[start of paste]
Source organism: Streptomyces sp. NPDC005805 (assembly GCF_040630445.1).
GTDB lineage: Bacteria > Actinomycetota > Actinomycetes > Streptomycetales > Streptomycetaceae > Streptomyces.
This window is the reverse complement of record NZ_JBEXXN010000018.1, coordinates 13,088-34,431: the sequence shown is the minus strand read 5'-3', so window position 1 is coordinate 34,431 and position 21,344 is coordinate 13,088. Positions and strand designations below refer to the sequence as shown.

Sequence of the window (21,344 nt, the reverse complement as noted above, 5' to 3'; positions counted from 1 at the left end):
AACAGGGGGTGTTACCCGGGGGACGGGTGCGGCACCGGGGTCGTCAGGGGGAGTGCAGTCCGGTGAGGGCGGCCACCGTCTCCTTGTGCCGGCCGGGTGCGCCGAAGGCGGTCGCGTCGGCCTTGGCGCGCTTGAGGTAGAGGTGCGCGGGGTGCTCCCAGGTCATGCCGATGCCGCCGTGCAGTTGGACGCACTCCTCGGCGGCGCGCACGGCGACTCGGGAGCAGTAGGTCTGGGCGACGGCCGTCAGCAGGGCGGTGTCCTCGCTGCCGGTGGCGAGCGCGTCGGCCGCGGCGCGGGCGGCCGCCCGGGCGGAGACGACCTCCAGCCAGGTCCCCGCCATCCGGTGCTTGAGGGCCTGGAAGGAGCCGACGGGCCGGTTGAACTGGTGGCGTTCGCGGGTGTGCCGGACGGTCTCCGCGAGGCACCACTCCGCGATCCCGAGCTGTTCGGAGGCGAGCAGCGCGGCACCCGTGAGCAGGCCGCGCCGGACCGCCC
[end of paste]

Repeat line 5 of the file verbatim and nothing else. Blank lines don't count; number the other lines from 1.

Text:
AACAGGGGGTGTTACCCGGGGGACGGGTGCGGCACCGGGGTCGTCAGGGGGAGTGCAGTCCGGTGAGGGCGGCCACCGTCTCCTTGTGCCGGCCGGGTGCGCCGAAGGCGGTCGCGTCGGCCTTGGCGCGCTTGAGGTAGAGGTGCGCGGGGTGCTCCCAGGTCATGCCGATGCCGCCGTGCAGTTGGACGCACTCCTCGGCGGCGCGCACGGCGACTCGGGAGCAGTAGGTCTGGGCGACGGCCGTCAGCAGGGCGGTGTCCTCGCTGCCGGTGGCGAGCGCGTCGGCCGCGGCGCGGGCGGCCGCCCGGGCGGAGACGACCTCCAGCCAGGTCCCCGCCATCCGGTGCTTGAGGGCCTGGAAGGAGCCGACGGGCCGGTTGAACTGGTGGCGTTCGCGGGTGTGCCGGACGGTCTCCGCGAGGCACCACTCCGCGATCCCGAGCTGTTCGGAGGCGAGCAGCGCGGCACCCGTGAGCAGGCCGCGCCGGACCGCCC